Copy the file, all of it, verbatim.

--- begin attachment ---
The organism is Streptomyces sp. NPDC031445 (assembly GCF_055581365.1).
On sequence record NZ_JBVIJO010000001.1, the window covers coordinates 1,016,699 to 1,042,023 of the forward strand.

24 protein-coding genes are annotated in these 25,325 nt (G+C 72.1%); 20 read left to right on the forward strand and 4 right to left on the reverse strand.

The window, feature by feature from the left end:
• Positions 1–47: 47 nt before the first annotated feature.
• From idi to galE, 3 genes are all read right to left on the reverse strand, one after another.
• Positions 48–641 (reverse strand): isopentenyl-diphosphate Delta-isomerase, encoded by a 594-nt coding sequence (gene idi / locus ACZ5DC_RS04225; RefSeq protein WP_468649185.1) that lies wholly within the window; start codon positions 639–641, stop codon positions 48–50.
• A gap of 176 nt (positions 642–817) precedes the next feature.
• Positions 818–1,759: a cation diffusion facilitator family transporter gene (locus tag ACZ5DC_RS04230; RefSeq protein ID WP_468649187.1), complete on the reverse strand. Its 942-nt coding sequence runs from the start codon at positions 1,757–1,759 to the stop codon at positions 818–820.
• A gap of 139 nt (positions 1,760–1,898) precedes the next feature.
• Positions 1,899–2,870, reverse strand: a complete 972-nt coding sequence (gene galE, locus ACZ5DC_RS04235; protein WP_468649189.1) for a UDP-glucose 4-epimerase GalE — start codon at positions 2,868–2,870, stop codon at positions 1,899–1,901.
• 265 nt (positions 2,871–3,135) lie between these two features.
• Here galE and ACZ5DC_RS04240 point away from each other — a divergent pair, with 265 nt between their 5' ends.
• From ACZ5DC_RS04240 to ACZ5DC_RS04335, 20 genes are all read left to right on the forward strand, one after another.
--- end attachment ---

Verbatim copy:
The organism is Streptomyces sp. NPDC031445 (assembly GCF_055581365.1).
On sequence record NZ_JBVIJO010000001.1, the window covers coordinates 1,016,699 to 1,042,023 of the forward strand.

24 protein-coding genes are annotated in these 25,325 nt (G+C 72.1%); 20 read left to right on the forward strand and 4 right to left on the reverse strand.

The window, feature by feature from the left end:
• Positions 1–47: 47 nt before the first annotated feature.
• From idi to galE, 3 genes are all read right to left on the reverse strand, one after another.
• Positions 48–641 (reverse strand): isopentenyl-diphosphate Delta-isomerase, encoded by a 594-nt coding sequence (gene idi / locus ACZ5DC_RS04225; RefSeq protein WP_468649185.1) that lies wholly within the window; start codon positions 639–641, stop codon positions 48–50.
• A gap of 176 nt (positions 642–817) precedes the next feature.
• Positions 818–1,759: a cation diffusion facilitator family transporter gene (locus tag ACZ5DC_RS04230; RefSeq protein ID WP_468649187.1), complete on the reverse strand. Its 942-nt coding sequence runs from the start codon at positions 1,757–1,759 to the stop codon at positions 818–820.
• A gap of 139 nt (positions 1,760–1,898) precedes the next feature.
• Positions 1,899–2,870, reverse strand: a complete 972-nt coding sequence (gene galE, locus ACZ5DC_RS04235; protein WP_468649189.1) for a UDP-glucose 4-epimerase GalE — start codon at positions 2,868–2,870, stop codon at positions 1,899–1,901.
• 265 nt (positions 2,871–3,135) lie between these two features.
• Here galE and ACZ5DC_RS04240 point away from each other — a divergent pair, with 265 nt between their 5' ends.
• From ACZ5DC_RS04240 to ACZ5DC_RS04335, 20 genes are all read left to right on the forward strand, one after another.